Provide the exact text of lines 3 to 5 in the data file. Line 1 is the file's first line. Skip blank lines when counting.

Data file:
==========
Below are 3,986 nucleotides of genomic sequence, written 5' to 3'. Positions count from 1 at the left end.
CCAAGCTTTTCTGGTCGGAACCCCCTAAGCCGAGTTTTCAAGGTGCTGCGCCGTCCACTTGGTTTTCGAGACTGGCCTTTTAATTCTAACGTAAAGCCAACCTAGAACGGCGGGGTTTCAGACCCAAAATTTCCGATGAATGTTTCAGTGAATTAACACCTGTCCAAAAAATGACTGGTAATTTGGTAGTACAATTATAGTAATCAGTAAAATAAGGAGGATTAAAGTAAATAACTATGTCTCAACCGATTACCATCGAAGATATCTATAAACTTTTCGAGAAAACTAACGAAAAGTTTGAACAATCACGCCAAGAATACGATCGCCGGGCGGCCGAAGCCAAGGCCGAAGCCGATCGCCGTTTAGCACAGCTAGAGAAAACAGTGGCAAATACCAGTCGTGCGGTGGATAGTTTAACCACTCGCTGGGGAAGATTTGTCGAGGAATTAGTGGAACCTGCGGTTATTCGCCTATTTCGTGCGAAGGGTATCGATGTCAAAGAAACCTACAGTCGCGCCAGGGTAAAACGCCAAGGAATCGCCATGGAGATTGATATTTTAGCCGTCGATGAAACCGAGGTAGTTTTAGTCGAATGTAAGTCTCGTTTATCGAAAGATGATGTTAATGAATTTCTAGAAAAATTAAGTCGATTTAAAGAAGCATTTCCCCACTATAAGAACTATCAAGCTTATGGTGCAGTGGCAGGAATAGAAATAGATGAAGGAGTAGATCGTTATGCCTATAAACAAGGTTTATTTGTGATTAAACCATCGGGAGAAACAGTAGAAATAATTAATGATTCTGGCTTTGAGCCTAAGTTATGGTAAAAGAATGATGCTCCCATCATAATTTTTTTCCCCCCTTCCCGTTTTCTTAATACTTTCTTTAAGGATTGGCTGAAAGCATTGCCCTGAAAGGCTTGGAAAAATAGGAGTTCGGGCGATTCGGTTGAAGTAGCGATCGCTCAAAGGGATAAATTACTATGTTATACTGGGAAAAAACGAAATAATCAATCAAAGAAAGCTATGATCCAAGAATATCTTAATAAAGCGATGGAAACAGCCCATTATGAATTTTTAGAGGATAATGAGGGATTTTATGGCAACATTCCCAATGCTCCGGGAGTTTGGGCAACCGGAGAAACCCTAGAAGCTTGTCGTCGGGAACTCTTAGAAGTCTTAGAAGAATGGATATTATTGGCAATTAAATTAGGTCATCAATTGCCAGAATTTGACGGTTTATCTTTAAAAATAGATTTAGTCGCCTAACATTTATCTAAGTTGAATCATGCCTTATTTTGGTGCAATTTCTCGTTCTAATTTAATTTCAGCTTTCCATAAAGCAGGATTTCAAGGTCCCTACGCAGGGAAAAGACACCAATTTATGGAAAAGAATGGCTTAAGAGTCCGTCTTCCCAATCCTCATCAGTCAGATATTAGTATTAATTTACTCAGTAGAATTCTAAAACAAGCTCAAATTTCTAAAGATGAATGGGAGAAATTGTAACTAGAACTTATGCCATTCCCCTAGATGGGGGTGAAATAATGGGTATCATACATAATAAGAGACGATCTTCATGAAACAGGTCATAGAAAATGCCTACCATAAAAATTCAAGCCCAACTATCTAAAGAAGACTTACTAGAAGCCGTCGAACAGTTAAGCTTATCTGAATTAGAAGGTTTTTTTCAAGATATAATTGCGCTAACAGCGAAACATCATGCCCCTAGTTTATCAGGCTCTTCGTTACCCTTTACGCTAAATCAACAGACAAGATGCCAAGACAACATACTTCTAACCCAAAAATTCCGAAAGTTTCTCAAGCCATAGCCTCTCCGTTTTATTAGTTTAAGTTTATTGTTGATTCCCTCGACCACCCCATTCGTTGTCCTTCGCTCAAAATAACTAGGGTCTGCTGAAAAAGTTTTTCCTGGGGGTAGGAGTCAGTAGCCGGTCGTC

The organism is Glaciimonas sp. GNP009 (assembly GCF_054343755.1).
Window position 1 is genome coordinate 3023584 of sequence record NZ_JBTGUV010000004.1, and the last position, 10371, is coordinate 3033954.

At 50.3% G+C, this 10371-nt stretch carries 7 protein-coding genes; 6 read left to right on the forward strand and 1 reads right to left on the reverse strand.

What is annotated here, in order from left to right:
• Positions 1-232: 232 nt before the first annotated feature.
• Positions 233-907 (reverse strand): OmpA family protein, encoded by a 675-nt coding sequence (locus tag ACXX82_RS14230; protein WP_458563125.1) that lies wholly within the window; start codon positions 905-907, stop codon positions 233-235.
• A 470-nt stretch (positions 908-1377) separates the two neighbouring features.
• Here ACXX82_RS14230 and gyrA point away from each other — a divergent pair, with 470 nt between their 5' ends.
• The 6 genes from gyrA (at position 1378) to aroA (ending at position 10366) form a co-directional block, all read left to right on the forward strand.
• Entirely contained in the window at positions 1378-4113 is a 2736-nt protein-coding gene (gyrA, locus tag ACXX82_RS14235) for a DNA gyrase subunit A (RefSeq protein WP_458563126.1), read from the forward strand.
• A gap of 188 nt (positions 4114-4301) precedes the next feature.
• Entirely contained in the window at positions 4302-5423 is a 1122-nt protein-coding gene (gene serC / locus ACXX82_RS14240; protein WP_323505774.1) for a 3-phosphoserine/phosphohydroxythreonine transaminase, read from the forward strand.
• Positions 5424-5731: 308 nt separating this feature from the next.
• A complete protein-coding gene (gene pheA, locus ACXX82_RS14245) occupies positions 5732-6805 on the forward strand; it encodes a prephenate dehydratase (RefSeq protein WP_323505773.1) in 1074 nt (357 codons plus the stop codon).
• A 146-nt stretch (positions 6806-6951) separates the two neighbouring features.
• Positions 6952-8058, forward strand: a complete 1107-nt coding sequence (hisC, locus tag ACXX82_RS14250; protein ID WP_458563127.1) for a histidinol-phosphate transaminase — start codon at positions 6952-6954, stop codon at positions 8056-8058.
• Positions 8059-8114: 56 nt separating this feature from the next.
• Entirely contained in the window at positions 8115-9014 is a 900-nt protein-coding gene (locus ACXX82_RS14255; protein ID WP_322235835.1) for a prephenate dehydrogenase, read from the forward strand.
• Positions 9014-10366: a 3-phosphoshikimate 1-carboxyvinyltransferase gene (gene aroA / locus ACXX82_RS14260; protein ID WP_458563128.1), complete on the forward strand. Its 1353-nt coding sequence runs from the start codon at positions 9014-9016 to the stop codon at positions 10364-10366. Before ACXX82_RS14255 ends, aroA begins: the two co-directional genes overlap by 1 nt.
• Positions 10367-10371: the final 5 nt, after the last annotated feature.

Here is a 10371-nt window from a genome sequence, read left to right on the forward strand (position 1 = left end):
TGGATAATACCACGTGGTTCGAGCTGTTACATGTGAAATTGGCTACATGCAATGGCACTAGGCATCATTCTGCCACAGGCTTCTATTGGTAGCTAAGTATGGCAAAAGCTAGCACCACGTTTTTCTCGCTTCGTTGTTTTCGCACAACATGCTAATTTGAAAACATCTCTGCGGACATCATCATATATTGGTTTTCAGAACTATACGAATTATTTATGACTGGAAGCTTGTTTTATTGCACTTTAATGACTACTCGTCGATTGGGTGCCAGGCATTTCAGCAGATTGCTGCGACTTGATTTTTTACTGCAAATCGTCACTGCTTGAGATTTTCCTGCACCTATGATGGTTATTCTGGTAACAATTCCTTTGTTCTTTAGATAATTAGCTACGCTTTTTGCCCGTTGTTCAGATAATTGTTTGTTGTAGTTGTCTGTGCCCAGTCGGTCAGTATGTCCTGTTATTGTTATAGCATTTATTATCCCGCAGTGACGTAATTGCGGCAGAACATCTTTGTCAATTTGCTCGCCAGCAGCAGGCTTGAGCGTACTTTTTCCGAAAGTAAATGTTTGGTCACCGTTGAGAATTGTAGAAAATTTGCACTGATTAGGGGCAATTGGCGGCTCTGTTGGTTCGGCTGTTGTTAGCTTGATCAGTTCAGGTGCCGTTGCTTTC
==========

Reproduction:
The organism is Glaciimonas sp. GNP009 (assembly GCF_054343755.1).
Window position 1 is genome coordinate 3023584 of sequence record NZ_JBTGUV010000004.1, and the last position, 10371, is coordinate 3033954.

At 50.3% G+C, this 10371-nt stretch carries 7 protein-coding genes; 6 read left to right on the forward strand and 1 reads right to left on the reverse strand.